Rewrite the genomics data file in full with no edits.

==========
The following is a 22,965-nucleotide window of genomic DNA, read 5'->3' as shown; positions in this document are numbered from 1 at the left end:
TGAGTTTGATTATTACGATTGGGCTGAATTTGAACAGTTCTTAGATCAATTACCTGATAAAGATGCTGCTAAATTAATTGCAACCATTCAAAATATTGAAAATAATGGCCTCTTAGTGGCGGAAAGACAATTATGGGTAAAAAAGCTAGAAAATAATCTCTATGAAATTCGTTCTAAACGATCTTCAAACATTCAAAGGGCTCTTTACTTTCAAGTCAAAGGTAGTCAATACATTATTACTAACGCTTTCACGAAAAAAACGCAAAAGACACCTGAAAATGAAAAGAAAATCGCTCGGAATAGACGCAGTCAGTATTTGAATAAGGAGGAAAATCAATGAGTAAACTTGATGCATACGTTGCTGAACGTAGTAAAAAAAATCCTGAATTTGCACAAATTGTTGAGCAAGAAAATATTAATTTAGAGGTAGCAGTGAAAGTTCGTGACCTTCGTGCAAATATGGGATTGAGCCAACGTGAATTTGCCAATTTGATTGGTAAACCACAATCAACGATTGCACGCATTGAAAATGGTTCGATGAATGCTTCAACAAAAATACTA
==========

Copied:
The following is a 22,965-nucleotide window of genomic DNA, read 5'->3' as shown; positions in this document are numbered from 1 at the left end:
TGAGTTTGATTATTACGATTGGGCTGAATTTGAACAGTTCTTAGATCAATTACCTGATAAAGATGCTGCTAAATTAATTGCAACCATTCAAAATATTGAAAATAATGGCCTCTTAGTGGCGGAAAGACAATTATGGGTAAAAAAGCTAGAAAATAATCTCTATGAAATTCGTTCTAAACGATCTTCAAACATTCAAAGGGCTCTTTACTTTCAAGTCAAAGGTAGTCAATACATTATTACTAACGCTTTCACGAAAAAAACGCAAAAGACACCTGAAAATGAAAAGAAAATCGCTCGGAATAGACGCAGTCAGTATTTGAATAAGGAGGAAAATCAATGAGTAAACTTGATGCATACGTTGCTGAACGTAGTAAAAAAAATCCTGAATTTGCACAAATTGTTGAGCAAGAAAATATTAATTTAGAGGTAGCAGTGAAAGTTCGTGACCTTCGTGCAAATATGGGATTGAGCCAACGTGAATTTGCCAATTTGATTGGTAAACCACAATCAACGATTGCACGCATTGAAAATGGTTCGATGAATGCTTCAACAAAAATACTA